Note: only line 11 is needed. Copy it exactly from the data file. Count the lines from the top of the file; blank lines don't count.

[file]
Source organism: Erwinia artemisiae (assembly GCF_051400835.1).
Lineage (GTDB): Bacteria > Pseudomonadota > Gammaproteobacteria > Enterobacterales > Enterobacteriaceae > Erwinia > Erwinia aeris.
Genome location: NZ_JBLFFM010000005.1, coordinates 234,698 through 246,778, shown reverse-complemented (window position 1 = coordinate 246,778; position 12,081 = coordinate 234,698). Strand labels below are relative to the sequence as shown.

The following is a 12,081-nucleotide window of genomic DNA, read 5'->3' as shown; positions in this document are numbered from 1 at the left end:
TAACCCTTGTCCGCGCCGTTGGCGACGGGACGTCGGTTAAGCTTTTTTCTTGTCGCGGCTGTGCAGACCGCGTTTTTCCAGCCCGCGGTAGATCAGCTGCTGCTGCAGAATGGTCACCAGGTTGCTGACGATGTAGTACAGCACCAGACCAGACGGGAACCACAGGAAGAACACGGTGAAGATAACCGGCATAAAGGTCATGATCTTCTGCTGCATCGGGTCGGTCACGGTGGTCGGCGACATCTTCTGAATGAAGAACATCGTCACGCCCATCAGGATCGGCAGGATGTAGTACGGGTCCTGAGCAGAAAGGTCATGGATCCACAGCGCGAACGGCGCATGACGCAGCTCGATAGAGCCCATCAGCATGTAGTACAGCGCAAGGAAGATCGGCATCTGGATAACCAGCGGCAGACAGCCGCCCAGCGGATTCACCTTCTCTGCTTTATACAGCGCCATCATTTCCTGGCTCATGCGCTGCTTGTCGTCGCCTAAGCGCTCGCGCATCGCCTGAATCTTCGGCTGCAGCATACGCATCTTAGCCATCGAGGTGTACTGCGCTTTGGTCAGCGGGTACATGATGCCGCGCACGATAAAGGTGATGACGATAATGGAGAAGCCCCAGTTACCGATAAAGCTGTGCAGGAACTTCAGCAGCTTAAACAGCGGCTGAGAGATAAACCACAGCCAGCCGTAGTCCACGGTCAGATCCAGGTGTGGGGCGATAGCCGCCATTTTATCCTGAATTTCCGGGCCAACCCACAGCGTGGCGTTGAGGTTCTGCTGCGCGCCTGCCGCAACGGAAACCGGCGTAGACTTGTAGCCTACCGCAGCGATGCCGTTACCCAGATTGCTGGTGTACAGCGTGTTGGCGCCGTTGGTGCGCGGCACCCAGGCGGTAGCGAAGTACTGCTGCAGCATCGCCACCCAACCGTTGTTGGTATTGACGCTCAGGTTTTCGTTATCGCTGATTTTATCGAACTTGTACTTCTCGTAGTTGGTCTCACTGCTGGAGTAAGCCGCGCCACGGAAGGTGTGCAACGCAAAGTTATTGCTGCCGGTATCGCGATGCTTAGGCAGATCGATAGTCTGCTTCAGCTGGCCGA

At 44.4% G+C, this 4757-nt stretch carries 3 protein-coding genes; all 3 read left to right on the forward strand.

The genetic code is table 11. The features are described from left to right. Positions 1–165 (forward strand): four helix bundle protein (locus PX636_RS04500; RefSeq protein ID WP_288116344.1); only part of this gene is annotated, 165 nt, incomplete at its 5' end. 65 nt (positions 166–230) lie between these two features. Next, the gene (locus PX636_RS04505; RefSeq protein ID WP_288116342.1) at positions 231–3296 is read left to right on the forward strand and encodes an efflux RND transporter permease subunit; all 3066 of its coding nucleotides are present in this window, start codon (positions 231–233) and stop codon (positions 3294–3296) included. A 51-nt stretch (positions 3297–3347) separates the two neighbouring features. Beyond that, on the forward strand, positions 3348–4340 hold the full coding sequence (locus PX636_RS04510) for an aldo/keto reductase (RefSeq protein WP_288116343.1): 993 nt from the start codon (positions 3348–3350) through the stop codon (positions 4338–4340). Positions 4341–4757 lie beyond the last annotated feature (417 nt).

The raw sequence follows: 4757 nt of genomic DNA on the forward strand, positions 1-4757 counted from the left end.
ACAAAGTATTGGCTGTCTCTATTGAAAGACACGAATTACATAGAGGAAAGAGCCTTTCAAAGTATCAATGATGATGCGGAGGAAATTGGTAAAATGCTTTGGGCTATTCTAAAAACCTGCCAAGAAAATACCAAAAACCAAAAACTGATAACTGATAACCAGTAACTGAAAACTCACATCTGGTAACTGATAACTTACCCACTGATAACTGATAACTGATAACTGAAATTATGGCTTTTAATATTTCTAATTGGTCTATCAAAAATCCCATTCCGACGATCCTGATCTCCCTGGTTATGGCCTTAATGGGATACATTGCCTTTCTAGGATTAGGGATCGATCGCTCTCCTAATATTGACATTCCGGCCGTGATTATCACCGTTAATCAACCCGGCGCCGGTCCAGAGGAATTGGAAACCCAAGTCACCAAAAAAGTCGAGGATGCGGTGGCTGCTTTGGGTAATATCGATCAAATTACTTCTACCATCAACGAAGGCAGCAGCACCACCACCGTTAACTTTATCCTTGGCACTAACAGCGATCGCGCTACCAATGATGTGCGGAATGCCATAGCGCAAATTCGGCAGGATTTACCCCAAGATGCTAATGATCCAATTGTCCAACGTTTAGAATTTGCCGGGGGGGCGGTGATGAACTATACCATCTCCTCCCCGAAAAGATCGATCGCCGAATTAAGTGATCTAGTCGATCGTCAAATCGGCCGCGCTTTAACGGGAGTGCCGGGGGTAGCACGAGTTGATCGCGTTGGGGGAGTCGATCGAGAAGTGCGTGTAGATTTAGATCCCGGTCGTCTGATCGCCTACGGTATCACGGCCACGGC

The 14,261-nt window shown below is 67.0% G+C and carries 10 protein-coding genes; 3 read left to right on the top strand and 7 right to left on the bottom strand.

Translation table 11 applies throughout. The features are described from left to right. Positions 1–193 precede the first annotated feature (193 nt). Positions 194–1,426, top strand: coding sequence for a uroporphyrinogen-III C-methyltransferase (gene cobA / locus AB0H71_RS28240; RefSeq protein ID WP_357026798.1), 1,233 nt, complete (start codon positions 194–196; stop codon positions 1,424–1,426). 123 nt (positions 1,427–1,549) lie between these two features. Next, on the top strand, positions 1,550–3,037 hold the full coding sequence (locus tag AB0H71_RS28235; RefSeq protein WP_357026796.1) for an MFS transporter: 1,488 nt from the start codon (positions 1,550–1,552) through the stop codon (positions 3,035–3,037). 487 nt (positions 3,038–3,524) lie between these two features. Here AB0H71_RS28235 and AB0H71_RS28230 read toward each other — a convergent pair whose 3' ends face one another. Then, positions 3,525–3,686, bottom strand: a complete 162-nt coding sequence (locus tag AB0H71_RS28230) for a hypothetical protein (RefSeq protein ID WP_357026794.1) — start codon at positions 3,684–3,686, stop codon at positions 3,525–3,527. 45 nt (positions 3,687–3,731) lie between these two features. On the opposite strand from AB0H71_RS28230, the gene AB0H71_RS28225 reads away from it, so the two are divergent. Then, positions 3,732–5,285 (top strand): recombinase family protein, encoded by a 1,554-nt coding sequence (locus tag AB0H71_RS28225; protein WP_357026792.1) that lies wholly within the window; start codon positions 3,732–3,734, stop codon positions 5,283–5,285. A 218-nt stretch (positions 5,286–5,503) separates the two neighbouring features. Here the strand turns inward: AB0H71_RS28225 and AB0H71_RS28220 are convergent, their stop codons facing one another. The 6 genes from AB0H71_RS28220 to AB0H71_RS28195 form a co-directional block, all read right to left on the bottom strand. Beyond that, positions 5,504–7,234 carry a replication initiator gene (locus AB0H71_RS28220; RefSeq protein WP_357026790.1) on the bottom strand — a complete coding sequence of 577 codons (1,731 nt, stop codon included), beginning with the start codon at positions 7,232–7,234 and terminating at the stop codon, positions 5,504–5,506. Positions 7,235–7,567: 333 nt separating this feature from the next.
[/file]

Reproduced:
Translation table 11 applies throughout. The features are described from left to right. Positions 1–193 precede the first annotated feature (193 nt). Positions 194–1,426, top strand: coding sequence for a uroporphyrinogen-III C-methyltransferase (gene cobA / locus AB0H71_RS28240; RefSeq protein ID WP_357026798.1), 1,233 nt, complete (start codon positions 194–196; stop codon positions 1,424–1,426). 123 nt (positions 1,427–1,549) lie between these two features. Next, on the top strand, positions 1,550–3,037 hold the full coding sequence (locus tag AB0H71_RS28235; RefSeq protein WP_357026796.1) for an MFS transporter: 1,488 nt from the start codon (positions 1,550–1,552) through the stop codon (positions 3,035–3,037). 487 nt (positions 3,038–3,524) lie between these two features. Here AB0H71_RS28235 and AB0H71_RS28230 read toward each other — a convergent pair whose 3' ends face one another. Then, positions 3,525–3,686, bottom strand: a complete 162-nt coding sequence (locus tag AB0H71_RS28230) for a hypothetical protein (RefSeq protein ID WP_357026794.1) — start codon at positions 3,684–3,686, stop codon at positions 3,525–3,527. 45 nt (positions 3,687–3,731) lie between these two features. On the opposite strand from AB0H71_RS28230, the gene AB0H71_RS28225 reads away from it, so the two are divergent. Then, positions 3,732–5,285 (top strand): recombinase family protein, encoded by a 1,554-nt coding sequence (locus tag AB0H71_RS28225; protein WP_357026792.1) that lies wholly within the window; start codon positions 3,732–3,734, stop codon positions 5,283–5,285. A 218-nt stretch (positions 5,286–5,503) separates the two neighbouring features. Here the strand turns inward: AB0H71_RS28225 and AB0H71_RS28220 are convergent, their stop codons facing one another. The 6 genes from AB0H71_RS28220 to AB0H71_RS28195 form a co-directional block, all read right to left on the bottom strand. Beyond that, positions 5,504–7,234 carry a replication initiator gene (locus AB0H71_RS28220; RefSeq protein WP_357026790.1) on the bottom strand — a complete coding sequence of 577 codons (1,731 nt, stop codon included), beginning with the start codon at positions 7,232–7,234 and terminating at the stop codon, positions 5,504–5,506. Positions 7,235–7,567: 333 nt separating this feature from the next.